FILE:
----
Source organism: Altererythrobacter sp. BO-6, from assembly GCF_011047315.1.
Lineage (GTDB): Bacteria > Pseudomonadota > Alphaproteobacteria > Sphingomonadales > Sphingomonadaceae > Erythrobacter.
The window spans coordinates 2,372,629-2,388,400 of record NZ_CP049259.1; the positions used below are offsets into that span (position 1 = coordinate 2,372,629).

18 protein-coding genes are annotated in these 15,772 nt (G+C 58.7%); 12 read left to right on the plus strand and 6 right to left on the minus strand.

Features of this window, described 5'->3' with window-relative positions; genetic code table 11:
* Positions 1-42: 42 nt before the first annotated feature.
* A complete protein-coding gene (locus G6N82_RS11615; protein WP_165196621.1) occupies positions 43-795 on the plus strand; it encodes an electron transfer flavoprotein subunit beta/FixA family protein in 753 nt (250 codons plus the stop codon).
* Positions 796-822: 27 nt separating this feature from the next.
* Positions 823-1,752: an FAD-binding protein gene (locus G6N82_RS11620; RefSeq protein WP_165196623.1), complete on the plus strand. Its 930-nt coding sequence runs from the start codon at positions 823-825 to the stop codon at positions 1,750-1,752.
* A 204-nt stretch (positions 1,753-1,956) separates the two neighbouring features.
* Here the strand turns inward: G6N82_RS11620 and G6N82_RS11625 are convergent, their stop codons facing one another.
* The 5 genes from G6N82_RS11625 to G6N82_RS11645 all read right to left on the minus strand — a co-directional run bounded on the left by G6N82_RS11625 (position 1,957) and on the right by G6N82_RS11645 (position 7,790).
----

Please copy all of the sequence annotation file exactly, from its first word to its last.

Source organism: Altererythrobacter sp. BO-6, from assembly GCF_011047315.1.
Lineage (GTDB): Bacteria > Pseudomonadota > Alphaproteobacteria > Sphingomonadales > Sphingomonadaceae > Erythrobacter.
The window spans coordinates 2,372,629-2,388,400 of record NZ_CP049259.1; the positions used below are offsets into that span (position 1 = coordinate 2,372,629).

18 protein-coding genes are annotated in these 15,772 nt (G+C 58.7%); 12 read left to right on the plus strand and 6 right to left on the minus strand.

Features of this window, described 5'->3' with window-relative positions; genetic code table 11:
* Positions 1-42: 42 nt before the first annotated feature.
* A complete protein-coding gene (locus G6N82_RS11615; protein WP_165196621.1) occupies positions 43-795 on the plus strand; it encodes an electron transfer flavoprotein subunit beta/FixA family protein in 753 nt (250 codons plus the stop codon).
* Positions 796-822: 27 nt separating this feature from the next.
* Positions 823-1,752: an FAD-binding protein gene (locus G6N82_RS11620; RefSeq protein WP_165196623.1), complete on the plus strand. Its 930-nt coding sequence runs from the start codon at positions 823-825 to the stop codon at positions 1,750-1,752.
* A 204-nt stretch (positions 1,753-1,956) separates the two neighbouring features.
* Here the strand turns inward: G6N82_RS11620 and G6N82_RS11625 are convergent, their stop codons facing one another.
* The 5 genes from G6N82_RS11625 to G6N82_RS11645 all read right to left on the minus strand — a co-directional run bounded on the left by G6N82_RS11625 (position 1,957) and on the right by G6N82_RS11645 (position 7,790).